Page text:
Another elder of the Thor tribe, Maulvi Saddiq said, “The Gandlo Nala area belongs to our tribe. We have proof. If anyone attempts to rob us of our rights, then we will fight with all our power.”

A road running through the broken landscape of the Gandlo Nala area [image by Mohammad Zubair Khan]

A road running through the broken landscape of the Gandlo Nala area [image by Mohammad Zubair Khan]

Karakoram highway suspended

Not only is the dam in danger, but the construction of the 37 km of the Karakoram Highway has been halted because of the hostility between the two tribes for the last six months. The spokesperson for the Hakas construction company said, “Both tribes are aggressive and they stop the company from constructing the road, and the company is facing heavy losses.”

This is an alternate route for the highway. After the construction of the dam nearly 120 kms of the current Karakoram highway will be submerged.

Faizullah, the spokesperson for the Gilgit-Baltistan government, blamed the federal government. He said that, “For a long time the G-B government has been requesting Islamabad to take notice of this serious matter and resolve it according to the desires of the people, but  our requests have remained unattended and now the tribes have become aggressive and it is hard to convince them on any solution that involves give and take.”

“The Gandlo Nala area belongs to G-B. The disputes and criminal cases from the area are registered in the Diamer Tehsil Chilas courts and police station. The question is not about the ownership of the area; the question is how the government will give the people of Diamer their rights.”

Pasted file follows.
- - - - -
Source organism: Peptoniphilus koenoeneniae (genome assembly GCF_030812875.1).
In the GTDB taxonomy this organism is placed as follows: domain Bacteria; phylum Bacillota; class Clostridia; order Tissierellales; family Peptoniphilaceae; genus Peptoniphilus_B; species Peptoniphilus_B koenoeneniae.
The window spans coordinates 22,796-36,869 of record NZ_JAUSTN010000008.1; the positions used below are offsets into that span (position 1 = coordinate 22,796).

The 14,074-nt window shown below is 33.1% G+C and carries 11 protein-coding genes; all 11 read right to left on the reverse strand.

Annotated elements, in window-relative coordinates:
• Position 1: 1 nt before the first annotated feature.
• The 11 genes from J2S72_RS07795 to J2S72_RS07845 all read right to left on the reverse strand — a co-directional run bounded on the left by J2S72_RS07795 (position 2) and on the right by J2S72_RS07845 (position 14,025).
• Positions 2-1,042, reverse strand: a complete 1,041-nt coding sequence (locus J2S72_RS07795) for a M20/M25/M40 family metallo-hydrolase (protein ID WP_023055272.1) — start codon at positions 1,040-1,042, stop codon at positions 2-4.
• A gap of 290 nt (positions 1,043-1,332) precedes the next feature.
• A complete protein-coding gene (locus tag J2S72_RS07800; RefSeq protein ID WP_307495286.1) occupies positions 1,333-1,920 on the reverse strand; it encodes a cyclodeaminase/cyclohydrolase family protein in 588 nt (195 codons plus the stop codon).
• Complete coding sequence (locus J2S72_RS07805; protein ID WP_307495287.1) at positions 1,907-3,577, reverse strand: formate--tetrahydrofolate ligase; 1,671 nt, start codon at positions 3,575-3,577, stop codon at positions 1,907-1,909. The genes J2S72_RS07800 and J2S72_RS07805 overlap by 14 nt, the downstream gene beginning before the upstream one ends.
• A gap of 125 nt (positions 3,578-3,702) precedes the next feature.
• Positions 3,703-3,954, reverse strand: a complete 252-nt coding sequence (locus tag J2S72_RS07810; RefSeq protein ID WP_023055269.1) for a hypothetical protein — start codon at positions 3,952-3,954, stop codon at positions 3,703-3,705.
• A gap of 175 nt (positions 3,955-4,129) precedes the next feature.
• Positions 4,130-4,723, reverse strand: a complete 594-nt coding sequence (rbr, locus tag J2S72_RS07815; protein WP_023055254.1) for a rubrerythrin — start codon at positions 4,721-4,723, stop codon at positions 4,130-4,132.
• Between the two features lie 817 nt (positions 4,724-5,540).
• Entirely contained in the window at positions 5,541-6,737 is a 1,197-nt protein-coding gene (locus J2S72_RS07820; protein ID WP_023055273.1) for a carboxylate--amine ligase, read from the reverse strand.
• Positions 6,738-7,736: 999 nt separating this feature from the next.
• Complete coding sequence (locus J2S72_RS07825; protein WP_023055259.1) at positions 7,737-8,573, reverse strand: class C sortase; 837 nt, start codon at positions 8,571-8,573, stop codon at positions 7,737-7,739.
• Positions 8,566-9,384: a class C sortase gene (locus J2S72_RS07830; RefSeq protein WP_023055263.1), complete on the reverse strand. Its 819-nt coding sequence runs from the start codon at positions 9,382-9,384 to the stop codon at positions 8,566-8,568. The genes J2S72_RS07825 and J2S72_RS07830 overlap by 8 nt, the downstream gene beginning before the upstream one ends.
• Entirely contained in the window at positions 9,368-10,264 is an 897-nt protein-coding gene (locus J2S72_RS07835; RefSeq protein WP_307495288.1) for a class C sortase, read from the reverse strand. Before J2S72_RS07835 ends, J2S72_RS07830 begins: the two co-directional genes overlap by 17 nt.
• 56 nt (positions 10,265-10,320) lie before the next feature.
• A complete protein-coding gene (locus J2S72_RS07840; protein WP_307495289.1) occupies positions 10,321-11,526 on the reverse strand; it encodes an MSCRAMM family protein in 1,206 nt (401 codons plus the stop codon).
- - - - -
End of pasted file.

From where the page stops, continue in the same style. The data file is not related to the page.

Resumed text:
He also warned that if the people were not satisfied, the construction of the dam would suffer, and there would be hurdles in the building of the China Pakistan Economic Corridor (CPEC). In November of last year the Chinese government had suggested it could help in the construction of the dam as part of CPEC.

This was a boost for the Pakistan government. The cost of the dam had ballooned from an estimated USD 6.7 billion in 2004 to USD 14 billion. Nevertheless Pakistan is loath to give up on the project. Experts and officials consider the Diamer Bhasha dam as crucial for Pakistan’s future. The project is expected to supply 4,500 MW (repetition) of electricity and will make available 6,400,000 acre feet (7.89 billion cubic meters) of water storage to supplement irrigation during low flow periods.

According to Pakistan’s Water and Power Development Authority (WAPDA) in June 2016, during the scorching summer, the country faced a shortfall of more than 5,000 MW of power. There were more than eight hours of power cuts per day throughout the country, with considerably more in the rural areas. Power demand in Pakistan has reached 21,200 MW while production is still 16,548 MW.

The Institute for Policy Reforms has said that the government must make the construction of the Diamer Bhasha dam its first priority. Its recent report said the country’s agriculture production fell in the 2015-16 fiscal year largely due to water constraints.

The former chairman of WAPDA Tariq Hamed said, “If Pakistan does not construct the Diamer Bhasha dam as soon as possible then in the coming years Pakistan will be a dry country.” And yet before it can do any of that, it desperately needs to resolve the long-running crisis over Gandlo Nala.

This article first appeared at Click here to go to the original.